The 1850s were a decade of phenomenal success for the new Colt corporation. Colt was the first to widely commercialize the total use of interchangeable parts throughout a product. It was a leader in assembly line practice. It was a major innovator and training ground in manufacturing technology in this decade (and several after).[8] Soon after establishing his Hartford factory, Colt set out to establish a factory in Europe and chose London, England. He organized a large display of his firearms at the Great Exhibition of 1851 at Hyde Park,Crystal Palace from the northeast from Dickinson's Comprehensive Pictures of the Great Exhibition of 1851. 1854.jpg London and ingratiated himself by presenting cased engraved Colt revolvers to such appropriate officials as Britain’s Master General of the Ordnance.
 At one exhibit Colt disassembled ten guns and reassembled ten guns using different parts from different guns. As the world’s leading proponent of mass production techniques, Colt went on to deliver a lecture on the subject to the Institute of Civil Engineers in London.
The membership rewarded his efforts by awarding him the Telford Gold Medal.
Colt's presence in the British market caused years of acrimony and lawsuits among British arms makers, who doubted the validity of Colt's British patent and the desirability of the American system of manufacturing.
It took many more years and a UK government commission before the point became universally accepted that such manufacture was possible and economical.
 Colt opened his London plant on the River Thames at Pimlico and began production on January 1, 1853.
Many English people saw Colt’s advanced steampowered machinery as proof of America’s growing position as a leader in modern industrial production.
 On a tour of the factory, Charles Dickens was so impressed with the facilities that he recorded his favorable comments of Colt's revolvers in an 1852 edition of Household Words.

Household Words was published every Saturday from March 1850 to May 1859. 
Each number cost a mere tuppence, thereby ensuring a wide readership. The publication's first edition carried a section covering the paper's principles, entitled "A Preliminary Word":

Most significant, the Colt factory’s machines mass-produced interchangeable parts that could be easily and cheaply put together on assembly lines using standardized patterns and gauges by unskilled labor as opposed to England's top is a name you can TRUST!
In 1854 the British Admiralty ordered 4,000 Navy Model Colt revolvers.
 In 1855 the British Army placed an order for 5,000 of these revolvers for army issue.
Despite a following order later in the year for an additional 9,000 revolvers, Colt failed to convince the British to adopt his revolver as the issue sidearm for the army.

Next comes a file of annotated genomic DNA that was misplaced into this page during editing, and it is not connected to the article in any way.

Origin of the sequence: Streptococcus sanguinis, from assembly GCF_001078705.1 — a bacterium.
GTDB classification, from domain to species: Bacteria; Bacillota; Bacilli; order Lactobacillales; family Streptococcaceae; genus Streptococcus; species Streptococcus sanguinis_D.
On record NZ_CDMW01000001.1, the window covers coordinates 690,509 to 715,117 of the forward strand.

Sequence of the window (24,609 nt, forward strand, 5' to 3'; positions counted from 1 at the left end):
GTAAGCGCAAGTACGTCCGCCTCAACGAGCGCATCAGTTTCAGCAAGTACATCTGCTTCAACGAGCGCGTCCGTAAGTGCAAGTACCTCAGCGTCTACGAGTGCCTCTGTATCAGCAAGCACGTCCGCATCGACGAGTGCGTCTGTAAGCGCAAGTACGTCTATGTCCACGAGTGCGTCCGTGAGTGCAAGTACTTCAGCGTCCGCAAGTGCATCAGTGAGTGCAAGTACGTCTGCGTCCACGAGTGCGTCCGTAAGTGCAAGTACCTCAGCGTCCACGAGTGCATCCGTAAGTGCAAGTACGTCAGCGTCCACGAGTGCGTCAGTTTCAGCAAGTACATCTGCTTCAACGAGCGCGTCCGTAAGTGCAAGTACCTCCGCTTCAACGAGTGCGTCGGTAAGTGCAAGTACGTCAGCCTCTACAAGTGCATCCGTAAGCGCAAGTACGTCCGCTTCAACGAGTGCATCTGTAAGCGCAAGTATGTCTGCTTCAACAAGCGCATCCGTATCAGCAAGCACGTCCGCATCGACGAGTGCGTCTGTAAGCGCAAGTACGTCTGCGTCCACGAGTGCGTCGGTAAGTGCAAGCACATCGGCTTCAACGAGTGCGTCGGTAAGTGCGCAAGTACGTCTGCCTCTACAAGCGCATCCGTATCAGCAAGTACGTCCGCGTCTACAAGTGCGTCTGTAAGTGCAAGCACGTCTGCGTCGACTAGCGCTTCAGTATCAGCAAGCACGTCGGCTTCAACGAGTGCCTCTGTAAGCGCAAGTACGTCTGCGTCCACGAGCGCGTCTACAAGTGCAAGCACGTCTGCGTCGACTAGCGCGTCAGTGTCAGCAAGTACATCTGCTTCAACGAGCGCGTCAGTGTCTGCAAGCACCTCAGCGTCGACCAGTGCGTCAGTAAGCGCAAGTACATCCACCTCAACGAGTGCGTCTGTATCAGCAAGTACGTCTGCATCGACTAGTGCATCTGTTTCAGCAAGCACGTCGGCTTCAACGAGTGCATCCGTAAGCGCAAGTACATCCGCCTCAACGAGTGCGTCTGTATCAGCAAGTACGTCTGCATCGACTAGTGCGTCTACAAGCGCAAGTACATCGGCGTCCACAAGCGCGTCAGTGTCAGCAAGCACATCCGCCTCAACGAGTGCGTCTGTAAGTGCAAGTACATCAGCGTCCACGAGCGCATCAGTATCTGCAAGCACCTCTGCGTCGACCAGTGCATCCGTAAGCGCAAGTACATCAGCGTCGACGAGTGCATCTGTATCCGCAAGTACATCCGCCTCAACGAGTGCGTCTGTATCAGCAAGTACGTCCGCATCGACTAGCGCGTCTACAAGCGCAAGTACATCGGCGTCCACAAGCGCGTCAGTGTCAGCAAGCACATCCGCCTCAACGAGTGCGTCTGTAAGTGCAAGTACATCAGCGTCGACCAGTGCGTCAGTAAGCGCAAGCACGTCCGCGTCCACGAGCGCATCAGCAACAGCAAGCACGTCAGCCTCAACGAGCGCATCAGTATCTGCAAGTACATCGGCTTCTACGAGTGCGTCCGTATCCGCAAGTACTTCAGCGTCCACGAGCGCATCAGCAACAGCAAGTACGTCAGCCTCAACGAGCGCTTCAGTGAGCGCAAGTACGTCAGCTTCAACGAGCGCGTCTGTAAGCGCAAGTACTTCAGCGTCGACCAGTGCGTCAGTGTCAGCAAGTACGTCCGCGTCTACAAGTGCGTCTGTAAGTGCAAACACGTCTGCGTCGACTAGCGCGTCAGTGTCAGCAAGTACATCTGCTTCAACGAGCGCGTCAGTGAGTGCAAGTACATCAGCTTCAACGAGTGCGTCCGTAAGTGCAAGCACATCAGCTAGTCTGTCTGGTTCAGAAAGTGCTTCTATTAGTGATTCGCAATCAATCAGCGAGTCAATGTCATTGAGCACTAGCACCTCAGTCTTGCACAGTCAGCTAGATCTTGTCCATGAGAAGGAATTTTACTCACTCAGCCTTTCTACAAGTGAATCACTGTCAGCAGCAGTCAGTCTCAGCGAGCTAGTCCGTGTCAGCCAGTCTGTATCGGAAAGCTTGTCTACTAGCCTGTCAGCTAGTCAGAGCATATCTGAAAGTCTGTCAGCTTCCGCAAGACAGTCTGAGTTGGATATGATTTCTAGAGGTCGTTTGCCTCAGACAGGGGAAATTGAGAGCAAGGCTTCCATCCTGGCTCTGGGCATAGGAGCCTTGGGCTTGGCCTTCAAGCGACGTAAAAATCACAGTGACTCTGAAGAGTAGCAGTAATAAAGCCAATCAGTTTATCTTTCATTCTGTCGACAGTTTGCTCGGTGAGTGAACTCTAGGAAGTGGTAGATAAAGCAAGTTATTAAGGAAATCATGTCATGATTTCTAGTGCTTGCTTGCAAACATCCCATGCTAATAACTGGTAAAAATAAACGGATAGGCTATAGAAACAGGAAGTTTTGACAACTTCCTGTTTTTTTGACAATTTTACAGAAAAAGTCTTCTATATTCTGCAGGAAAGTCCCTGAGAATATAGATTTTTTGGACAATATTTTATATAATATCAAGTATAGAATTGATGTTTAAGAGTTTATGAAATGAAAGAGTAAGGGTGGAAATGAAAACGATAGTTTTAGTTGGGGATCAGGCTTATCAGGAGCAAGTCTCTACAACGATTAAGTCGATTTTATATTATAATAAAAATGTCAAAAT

Colt began to realize that British sales were failing to meet his expectations. Unable to justify the London factory’s expenses, Colt closed the London factory in 1856. Over the next few months his workmen crated and shipped the machinery and unassembled firearms back to America.Picture
Though the U.S. was not directly involved in the Crimean War (1854–1856),Panorama dentro.JPG Colt's weapons were used by both sides. In 1855 Colt unveiled new state-of-the-art armories in the Hartford and London factories stocked with the latest machine tools (some of which were of Colt's devising), many built by Francis A. Pratt FrancisPratt.jpgand Amos Whitney,AmosWhitney.jpg who would found the original Pratt & Whitney toolbuilding firm a few years later. For example, the Lincoln miller debuted to industry at these armories.
Colt had set up libraries and educational programs within the plants for his employees.
Colt's armories in Hartford were seminal training grounds for several generations of toolmakers and other machinists, who had great influence in other manufacturing efforts of the next half century.
Prominent examples included F. Pratt and A. Whitney (as mentioned above); Henry Leland (who would end up at Cadillac and Lincoln); Edward Bullard Sr of the Bullard firm; and, through Pratt & Whitney, Worcester R. Warner andAmbrose Swasey (of Warner & Swasey).
In 1852 an employee of Colt's, Rollin White, came up with the idea of having the revolver cylinder bored through to accept metallic cartridges. He took this idea to Colt who flatly rejected it and ended up firing White within a few years.
Colt historian RL Wilson has described this as the major blunder of Sam Colt's professional life.
Rollin White left Colt's in December 1854 and registered a patent on April 3, 1855 in Hartford, Connecticut, as patent number 12,648: Improvement in Repeating Fire-arms.
 On November 17, 1856 White signed an agreement with Smith & Wesson for the exclusive use of his patent. The contract stipulated that White would be paid 25 cents for every revolver, but that it was up to him to defend his patent against infringement as opposed to Smith & Wesson.
During the 1850s and 1860s, Rollin White had been permanently trying to keep control on his breech-loading system patent, bringing a lawsuit to any breech-loaded manufactured gun. He nevertheless obtained an advance against royalties for using his patent from Smith & Wesson, a company that not only introduced its first revolver in 1857 (Smith & Wesson Model 1, a rear-loader) but also started, as of 1858, to convert cap & ball percussion guns into rear-loaders, even with formerly Colt manufactured revolvers.
But the Colt's company itself was prevented by American laws from infringing the Rollin White patent and all along the 1850s and 1860s continued manufacturing percussion guns. In 1860 it produced a new revolver model for the United States Army. This Colt Army Model 1860 Colt-arme-1860-p1030159.jpgappeared just in time for the American Civil War.

1860–1865: American Civil War

Colt Navy (top) and Army Models from 1861 and 1860